What is OCD

OCD

What is Obsessive Compulsive Disorder, Symptoms of OCD

Have you ever dwelled on something that happened, to the point of feeling like you couldn’t stop thinking about it, even if you tried?

Imagine that feeling multiplied by 100.

People who struggle with Obsessive Compulsive Disorder (OCD) are quite familiar with this feeling and it becomes worse during periods of high stress. OCD is an anxiety-based disorder in which thought patterns become stuck.

For people with OCD, their behaviors can become ritualized in an effort to reduce feelings of anxiety.

These repetitive behaviors might alleviate some distress initially, but the underlying stressors remain.

The person struggling with OCD might then increase the behaviors or dwell on the thoughts even more. This cycle continues and causes disruption in the person’s life.

The most stereotypical example that we frequently hear about with OCD is hand washing.

Not all OCD is created alike.

Causes of OCD

on my website: https://www.livingwithfinesse.com/teyhousmyth/what-is-ocd/

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Q&A: College and Alcohol

Teyhou Smyth LivingWithFinesse

Client: Hi Doc. I am a college student in a fraternity house. I find myself drinking heavily on weekends to keep up with my friends.  I wake up the next morning with a hangover and feel physically unwell. I have also blacked out a few times in the past which has really scared me as I don’t remember anything.  Does this mean that I have a drinking problem?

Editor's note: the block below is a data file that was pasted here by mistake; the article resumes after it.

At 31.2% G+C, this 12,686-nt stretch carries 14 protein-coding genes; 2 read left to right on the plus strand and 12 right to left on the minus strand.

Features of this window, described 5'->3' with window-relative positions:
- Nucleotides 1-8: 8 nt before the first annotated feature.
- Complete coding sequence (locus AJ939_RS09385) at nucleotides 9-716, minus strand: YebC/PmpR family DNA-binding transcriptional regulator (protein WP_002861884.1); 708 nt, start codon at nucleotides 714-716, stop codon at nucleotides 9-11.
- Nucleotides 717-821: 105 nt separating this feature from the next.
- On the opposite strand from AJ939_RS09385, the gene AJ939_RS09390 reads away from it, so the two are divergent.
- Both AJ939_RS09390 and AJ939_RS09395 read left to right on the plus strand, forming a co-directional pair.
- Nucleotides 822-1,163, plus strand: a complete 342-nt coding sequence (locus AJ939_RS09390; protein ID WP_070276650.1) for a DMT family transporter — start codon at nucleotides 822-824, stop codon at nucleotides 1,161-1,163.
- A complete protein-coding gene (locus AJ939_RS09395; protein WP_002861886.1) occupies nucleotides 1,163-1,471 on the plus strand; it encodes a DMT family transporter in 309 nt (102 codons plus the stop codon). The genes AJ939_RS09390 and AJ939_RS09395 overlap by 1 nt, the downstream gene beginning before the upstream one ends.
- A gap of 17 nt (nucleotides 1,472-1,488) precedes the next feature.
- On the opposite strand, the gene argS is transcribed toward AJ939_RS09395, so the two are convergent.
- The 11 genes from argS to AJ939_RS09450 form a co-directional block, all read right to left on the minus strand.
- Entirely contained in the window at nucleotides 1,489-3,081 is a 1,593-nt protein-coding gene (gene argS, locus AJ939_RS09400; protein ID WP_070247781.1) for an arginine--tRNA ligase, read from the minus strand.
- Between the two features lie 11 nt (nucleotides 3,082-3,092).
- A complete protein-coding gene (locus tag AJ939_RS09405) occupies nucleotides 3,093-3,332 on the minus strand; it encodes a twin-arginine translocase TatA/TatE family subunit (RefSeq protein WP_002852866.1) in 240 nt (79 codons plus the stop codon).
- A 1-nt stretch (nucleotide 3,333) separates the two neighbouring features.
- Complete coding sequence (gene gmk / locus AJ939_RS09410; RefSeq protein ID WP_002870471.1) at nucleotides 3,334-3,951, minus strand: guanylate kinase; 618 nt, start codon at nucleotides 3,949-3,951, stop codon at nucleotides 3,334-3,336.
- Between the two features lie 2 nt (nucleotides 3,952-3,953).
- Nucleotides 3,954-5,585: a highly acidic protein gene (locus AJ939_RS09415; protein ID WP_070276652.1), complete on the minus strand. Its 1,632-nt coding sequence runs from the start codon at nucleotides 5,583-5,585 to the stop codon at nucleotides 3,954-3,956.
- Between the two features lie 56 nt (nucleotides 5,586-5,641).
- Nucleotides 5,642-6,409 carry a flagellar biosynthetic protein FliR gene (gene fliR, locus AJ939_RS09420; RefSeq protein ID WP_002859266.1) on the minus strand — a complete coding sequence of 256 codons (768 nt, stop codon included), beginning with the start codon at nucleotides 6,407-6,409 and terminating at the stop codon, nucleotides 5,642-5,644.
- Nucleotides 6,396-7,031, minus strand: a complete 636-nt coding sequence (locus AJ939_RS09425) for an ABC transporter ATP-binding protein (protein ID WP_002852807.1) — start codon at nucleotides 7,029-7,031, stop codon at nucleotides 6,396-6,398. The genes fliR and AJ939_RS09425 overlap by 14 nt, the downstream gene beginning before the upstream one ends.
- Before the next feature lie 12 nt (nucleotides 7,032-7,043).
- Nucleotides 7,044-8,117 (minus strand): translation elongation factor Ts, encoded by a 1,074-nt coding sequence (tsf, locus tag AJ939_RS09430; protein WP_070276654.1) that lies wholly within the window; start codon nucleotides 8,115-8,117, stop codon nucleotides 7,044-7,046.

Therapist:

Thank you for your question.  The college years are informative years and can be challenging as one tries to keep up with the pressures of schoolwork as well as socializing with others.  

The socializing aspect of being in a fraternity does involve binge drinking behavior which can cause issues in functioning physically and mentally.  

I would encourage you to be introspective and see how your addictive behaviors are serving you and disrupting your life; paying particular attention to the consistency and frequency of your alcohol use.  If further action is needed, I would get in touch with counseling office at your university so that you may begin to talk to someone about your concerns.

One of most challenging aspects of accepting any type of addiction is the necessity to change one’s friends and support network.  Spending time with people who continue to engage in addictive behavior is a recipe of relapse and the tricky addict-brain wants what it wants an will justify behaviors that aren’t healthy with kicking the addiction cycle..